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what i'm telling my clients is crazily enough i've been through 15, 10% corrections and 8 to 20% corrections. what you do at this point in time is you wait you wait and see you upgrade your portfolio i think there's three things we call them the three rs that we need some sort of clarity around in order to have people come in and really buy here. you have to have some clarity on rates, how far are we going. recession, are we still going to see growth and some clarity on the general risk in the market whether that is intentional, shut down to be continue or geo political tensions that create further bottlenecks. >> i feel like you have been an optimist throughout all of this and have been buying the sell off which hasn't exactly worked to this point. is that still your advice? >> yeah, it's a lot of fun to come on the show and talk about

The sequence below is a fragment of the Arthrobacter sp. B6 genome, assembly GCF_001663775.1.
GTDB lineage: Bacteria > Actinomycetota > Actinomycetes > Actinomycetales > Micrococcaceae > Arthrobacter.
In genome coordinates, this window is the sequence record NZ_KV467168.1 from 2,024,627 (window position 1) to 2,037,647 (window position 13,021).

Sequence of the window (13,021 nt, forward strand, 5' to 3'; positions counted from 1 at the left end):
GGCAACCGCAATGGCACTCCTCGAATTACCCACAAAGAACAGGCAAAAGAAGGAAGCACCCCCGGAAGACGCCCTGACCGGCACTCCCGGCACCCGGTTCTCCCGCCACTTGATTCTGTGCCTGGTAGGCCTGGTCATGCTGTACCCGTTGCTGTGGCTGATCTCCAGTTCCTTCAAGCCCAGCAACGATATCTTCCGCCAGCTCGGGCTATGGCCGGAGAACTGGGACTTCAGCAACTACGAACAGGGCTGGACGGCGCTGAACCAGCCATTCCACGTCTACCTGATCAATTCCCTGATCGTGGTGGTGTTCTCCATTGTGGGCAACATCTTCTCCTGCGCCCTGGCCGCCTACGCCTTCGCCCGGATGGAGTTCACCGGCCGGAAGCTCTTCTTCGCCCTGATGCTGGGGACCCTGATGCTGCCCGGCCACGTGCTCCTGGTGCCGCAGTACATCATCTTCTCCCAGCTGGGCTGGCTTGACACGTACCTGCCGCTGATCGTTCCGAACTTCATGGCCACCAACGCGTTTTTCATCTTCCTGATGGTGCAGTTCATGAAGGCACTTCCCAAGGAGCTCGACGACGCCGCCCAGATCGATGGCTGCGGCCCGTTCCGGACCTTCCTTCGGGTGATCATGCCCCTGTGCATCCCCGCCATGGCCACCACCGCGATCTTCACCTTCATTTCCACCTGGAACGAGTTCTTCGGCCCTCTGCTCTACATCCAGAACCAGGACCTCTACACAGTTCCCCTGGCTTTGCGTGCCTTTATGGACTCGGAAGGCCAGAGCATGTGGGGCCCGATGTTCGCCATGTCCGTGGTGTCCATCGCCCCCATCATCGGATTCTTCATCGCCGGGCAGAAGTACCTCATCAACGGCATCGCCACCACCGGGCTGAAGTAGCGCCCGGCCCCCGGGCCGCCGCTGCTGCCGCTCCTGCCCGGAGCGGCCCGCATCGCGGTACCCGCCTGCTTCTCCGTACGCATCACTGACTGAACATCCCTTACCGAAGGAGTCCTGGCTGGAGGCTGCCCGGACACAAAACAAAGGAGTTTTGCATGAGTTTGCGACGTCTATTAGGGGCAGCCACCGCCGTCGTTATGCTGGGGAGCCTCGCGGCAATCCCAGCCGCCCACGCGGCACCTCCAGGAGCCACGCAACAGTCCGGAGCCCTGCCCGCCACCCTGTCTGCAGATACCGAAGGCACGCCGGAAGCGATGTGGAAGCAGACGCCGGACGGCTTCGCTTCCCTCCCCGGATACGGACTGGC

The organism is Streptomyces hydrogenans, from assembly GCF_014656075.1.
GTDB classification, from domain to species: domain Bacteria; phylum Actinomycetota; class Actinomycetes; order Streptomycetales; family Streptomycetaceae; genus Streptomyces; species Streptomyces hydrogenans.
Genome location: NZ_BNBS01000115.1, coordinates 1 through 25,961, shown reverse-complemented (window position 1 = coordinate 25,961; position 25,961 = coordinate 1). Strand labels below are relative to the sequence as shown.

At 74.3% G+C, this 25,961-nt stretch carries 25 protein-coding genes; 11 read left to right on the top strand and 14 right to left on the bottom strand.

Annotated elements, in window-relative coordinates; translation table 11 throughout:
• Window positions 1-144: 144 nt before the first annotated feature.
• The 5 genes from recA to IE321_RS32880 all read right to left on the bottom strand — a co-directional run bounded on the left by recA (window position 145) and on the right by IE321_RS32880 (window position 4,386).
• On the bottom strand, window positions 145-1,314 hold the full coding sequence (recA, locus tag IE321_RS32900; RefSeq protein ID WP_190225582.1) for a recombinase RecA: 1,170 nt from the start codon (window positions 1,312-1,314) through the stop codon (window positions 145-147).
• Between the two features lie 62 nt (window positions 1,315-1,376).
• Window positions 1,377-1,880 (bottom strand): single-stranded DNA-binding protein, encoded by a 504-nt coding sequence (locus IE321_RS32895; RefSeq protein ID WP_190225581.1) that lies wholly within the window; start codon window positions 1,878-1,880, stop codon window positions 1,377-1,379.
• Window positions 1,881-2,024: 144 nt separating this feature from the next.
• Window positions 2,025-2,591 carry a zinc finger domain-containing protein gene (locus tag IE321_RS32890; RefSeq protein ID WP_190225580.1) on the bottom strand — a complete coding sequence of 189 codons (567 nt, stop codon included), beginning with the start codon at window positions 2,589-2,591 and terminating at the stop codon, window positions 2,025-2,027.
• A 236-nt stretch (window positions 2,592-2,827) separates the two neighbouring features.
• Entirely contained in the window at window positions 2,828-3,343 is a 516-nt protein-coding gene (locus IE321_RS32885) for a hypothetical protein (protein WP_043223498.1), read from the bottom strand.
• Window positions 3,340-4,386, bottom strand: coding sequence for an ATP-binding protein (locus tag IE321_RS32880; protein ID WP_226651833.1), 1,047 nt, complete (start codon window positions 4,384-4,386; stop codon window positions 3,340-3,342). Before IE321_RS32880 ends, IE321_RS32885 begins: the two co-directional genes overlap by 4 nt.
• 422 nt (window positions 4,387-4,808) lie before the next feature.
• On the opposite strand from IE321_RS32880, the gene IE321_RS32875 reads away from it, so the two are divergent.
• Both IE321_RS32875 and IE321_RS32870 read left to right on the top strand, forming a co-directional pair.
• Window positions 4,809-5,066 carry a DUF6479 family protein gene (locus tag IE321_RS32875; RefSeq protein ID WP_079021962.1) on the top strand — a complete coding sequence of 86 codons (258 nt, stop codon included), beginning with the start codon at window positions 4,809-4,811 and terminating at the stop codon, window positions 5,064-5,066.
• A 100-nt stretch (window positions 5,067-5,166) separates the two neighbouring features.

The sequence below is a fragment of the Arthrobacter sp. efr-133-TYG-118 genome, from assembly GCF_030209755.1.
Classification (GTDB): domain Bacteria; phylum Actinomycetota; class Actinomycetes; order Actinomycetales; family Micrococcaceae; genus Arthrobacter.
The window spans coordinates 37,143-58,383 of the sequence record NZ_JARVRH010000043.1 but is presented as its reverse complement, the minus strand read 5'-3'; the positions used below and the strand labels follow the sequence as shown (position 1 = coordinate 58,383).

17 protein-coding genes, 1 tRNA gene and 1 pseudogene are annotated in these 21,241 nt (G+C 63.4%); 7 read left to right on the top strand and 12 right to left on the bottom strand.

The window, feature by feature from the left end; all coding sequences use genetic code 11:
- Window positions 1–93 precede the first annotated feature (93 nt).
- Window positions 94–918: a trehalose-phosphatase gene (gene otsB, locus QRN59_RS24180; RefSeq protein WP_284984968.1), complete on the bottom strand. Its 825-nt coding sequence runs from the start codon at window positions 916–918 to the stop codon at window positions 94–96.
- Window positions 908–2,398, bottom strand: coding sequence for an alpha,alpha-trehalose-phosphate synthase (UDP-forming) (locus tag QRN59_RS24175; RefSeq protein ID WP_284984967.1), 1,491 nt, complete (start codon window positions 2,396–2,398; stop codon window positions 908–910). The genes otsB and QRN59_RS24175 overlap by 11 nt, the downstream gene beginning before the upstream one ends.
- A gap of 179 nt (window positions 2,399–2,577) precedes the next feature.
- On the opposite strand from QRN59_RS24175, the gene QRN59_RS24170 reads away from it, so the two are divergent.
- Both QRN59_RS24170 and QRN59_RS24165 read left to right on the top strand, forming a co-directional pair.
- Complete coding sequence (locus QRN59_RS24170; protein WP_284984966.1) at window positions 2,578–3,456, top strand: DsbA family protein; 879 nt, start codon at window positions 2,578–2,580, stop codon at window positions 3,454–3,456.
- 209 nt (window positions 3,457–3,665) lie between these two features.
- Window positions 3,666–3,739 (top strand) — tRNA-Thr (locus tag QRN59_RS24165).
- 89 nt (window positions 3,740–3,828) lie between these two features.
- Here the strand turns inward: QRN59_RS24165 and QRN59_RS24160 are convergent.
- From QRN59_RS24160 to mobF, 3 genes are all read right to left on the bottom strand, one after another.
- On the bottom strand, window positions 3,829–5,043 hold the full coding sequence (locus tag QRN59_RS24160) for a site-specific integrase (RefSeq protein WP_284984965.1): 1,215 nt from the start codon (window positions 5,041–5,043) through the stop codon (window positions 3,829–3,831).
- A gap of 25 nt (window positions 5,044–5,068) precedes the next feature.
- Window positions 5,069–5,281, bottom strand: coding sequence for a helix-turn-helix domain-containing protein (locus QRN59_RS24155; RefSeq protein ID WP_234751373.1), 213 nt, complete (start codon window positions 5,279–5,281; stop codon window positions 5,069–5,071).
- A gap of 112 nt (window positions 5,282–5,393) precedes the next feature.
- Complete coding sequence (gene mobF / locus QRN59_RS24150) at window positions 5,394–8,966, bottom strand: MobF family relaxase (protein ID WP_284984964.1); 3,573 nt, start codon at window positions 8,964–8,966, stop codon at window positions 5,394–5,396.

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being to be stocks at some point the best offiense is a good defense. we're tilting a little under weight in stocks we still have the view that we're not going into a recession over the next 12 months. i think the biggest thing that caught or attention last week was not cpi. that debate would not be settled last week. that debate will be settled as we get through this year the biggest thing that caught our eye was the s&p down over two, interest rates were lower so the negative correlation between stock and bonds return last week, which is really, really good for the balance investor i think with the vxx making a will the of headline, it's up 40% from last year the bigger story is the move index which measures interest rate volatility that's up 70%. if there's one thing we're looking at, i think you control the narrative is do we find a